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Carries Wellness Challenge

Book Review: "Instant Recess"

by Adkins-Ali Carrie / August 25, 2010

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People move less than ever before. Consider that 25 percent of the population reports no activity beyond that required for basic functioning, like walking to the fridge. We're overweight, under-fit and marching swiftly toward a massive health disaster.

So here's the good news: the worse things are, the more improvement small changes will make. Consider Toni Yancey, MD, MPH's concept of instant recess. It's a 10-minute burst of activity that's low-impact, easy to follow, can be done in street clothes and, most importantly, is integrated into an organizational routine. It's not going to solve the obesity/inactivity epidemic, but it's most certainly a step in the right direction.

Here's what it could look like:

  1. At 3 p.m. every day, employees play music and dance for 10 minutes on company time.

  2. A group of executives skip the boardroom and walk while they discuss business.

  3. During a long meeting, everyone takes a 10-minute break to perform simple exercises.

Yancey's book, "Instant Recess: Building a Fit Nation 10 Minutes at a Time," is brimming with statistics, facts and examples of why we're in the state we're in and how we can take the first steps to get out of it. I loved this book. And it wasn't just the wealth of facts and information, but the author's voice. Her enthusiasm for making positive change drips off of the page as she outlines a simple and effective program and then provides plenty of evidence to back up the benefits.

Every time I picked up the book, I felt energized and excited about Yancey's message. Of course, I also felt incredibly guilty about lounging about and reading instead of moving around, but I solved that dilemma by reading while walking on the treadmill.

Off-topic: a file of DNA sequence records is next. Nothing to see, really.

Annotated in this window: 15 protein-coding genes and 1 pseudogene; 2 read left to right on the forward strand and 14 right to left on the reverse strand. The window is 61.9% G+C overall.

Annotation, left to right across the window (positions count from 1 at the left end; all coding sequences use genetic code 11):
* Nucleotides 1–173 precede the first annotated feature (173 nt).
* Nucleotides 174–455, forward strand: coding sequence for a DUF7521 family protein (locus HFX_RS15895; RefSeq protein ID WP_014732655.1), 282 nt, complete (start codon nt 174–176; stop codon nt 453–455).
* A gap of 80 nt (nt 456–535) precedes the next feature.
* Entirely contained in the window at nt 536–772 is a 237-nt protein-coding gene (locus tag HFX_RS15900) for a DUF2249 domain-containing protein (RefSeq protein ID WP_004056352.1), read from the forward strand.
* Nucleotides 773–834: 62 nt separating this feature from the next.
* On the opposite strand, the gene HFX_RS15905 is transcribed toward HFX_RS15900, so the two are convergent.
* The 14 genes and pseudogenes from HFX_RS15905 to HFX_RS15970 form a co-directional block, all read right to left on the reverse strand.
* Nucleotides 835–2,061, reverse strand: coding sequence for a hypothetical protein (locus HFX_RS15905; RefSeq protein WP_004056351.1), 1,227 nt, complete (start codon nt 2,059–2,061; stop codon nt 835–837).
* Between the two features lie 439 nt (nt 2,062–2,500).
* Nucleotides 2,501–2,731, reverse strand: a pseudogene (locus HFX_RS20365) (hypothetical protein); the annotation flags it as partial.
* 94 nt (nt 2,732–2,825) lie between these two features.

Those of us who exercise of our own free will are a minority, Yancey stresses. The rest of the population needs a little push. And making exercises a standard part of, say, the workday, may be just the thing to get sedentary people to get moving, even if it's just a little bit.

While bean counters will undoubtedly scoff at the idea of paying employees to exercise for 10 minutes, consider the case of L.L. Bean. Three times a day, the company stops the assembly lines for five-minute stretch breaks. That's 15 minutes with the lines shut down. But instead of losing productivity, the company actually gets 30 minutes worth of output because the employees are more efficient. Helping employee health helps the company's bottom line. Imagine that.

The book isn't aimed at casual exercisers, or people who should be exercising, but rather at public health programs, company owners, bosses, community leaders--anyone who can make a difference in American habits by making 10-minute exercise breaks an easy and desirable option for people. Of course, any sedentary person will learn a wealth of information about why they need to move, but this isn't a how-to-exercise book. It's a how-to-improve-American's-health book. It's a great read for anyone interested in fitness beyond the personal. It should definitely be required reading in MBA programs.

"It's time to put the policies and practices in place that will make it a lot easier for people to make the active choice and increasingly difficult to make the sedentary one," Yancey says. The health of our country depends on it.

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